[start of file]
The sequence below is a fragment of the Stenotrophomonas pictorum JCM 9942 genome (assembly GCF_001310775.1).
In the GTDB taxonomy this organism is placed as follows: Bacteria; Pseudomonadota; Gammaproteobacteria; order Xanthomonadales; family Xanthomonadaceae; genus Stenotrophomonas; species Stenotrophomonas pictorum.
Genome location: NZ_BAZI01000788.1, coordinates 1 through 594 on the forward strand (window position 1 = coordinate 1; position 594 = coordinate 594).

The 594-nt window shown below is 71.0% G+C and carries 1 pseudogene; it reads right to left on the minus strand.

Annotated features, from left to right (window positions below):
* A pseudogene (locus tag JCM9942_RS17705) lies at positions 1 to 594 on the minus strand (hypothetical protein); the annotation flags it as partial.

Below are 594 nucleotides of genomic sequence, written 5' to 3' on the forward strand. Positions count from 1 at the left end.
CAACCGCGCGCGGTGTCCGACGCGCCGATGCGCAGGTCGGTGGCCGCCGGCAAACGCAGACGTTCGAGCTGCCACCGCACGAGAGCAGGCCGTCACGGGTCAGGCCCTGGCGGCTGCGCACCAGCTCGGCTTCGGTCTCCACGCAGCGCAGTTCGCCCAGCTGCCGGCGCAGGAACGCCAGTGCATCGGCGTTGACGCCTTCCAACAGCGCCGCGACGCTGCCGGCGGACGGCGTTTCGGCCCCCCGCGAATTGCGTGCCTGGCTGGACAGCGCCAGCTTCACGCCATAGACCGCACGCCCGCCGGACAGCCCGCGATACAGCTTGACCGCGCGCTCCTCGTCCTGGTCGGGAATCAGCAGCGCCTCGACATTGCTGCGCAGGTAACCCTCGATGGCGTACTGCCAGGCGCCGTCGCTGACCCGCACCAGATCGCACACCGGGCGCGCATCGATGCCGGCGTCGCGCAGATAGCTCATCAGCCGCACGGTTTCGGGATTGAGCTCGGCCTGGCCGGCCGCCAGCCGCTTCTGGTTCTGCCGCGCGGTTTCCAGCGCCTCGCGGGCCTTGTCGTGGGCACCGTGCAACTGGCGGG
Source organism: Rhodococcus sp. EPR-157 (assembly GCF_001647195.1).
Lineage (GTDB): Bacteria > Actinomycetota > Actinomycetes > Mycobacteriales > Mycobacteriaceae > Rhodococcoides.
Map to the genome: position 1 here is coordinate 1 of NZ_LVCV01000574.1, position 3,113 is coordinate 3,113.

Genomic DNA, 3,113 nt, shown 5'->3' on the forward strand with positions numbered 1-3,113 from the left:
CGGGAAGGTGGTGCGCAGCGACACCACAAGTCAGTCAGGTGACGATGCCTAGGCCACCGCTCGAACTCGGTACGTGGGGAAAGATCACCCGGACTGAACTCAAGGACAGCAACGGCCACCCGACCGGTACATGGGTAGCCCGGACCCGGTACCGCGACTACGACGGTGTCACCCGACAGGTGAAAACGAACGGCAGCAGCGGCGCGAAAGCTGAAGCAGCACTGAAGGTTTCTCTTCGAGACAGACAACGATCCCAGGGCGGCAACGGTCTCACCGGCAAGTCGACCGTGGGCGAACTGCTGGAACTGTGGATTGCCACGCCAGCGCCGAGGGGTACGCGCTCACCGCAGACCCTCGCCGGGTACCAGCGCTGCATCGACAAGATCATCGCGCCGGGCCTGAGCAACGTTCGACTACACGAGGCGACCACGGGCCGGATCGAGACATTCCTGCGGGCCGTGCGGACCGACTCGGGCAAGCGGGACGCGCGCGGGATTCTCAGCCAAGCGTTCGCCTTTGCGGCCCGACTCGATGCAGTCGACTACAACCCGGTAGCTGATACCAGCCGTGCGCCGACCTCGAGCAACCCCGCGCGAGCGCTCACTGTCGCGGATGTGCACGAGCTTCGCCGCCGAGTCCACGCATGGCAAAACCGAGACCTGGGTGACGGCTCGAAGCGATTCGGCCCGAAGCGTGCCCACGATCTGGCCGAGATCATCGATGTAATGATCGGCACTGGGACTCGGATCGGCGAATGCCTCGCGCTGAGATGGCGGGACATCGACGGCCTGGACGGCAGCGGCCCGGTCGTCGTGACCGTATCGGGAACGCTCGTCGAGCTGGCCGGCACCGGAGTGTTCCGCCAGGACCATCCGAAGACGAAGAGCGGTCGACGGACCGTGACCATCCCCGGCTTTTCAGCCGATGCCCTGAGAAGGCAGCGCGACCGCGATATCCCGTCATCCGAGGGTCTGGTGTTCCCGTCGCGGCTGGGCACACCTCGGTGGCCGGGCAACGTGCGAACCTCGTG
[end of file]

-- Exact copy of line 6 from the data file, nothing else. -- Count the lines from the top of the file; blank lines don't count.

* A pseudogene (locus tag JCM9942_RS17705) lies at positions 1 to 594 on the minus strand (hypothetical protein); the annotation flags it as partial.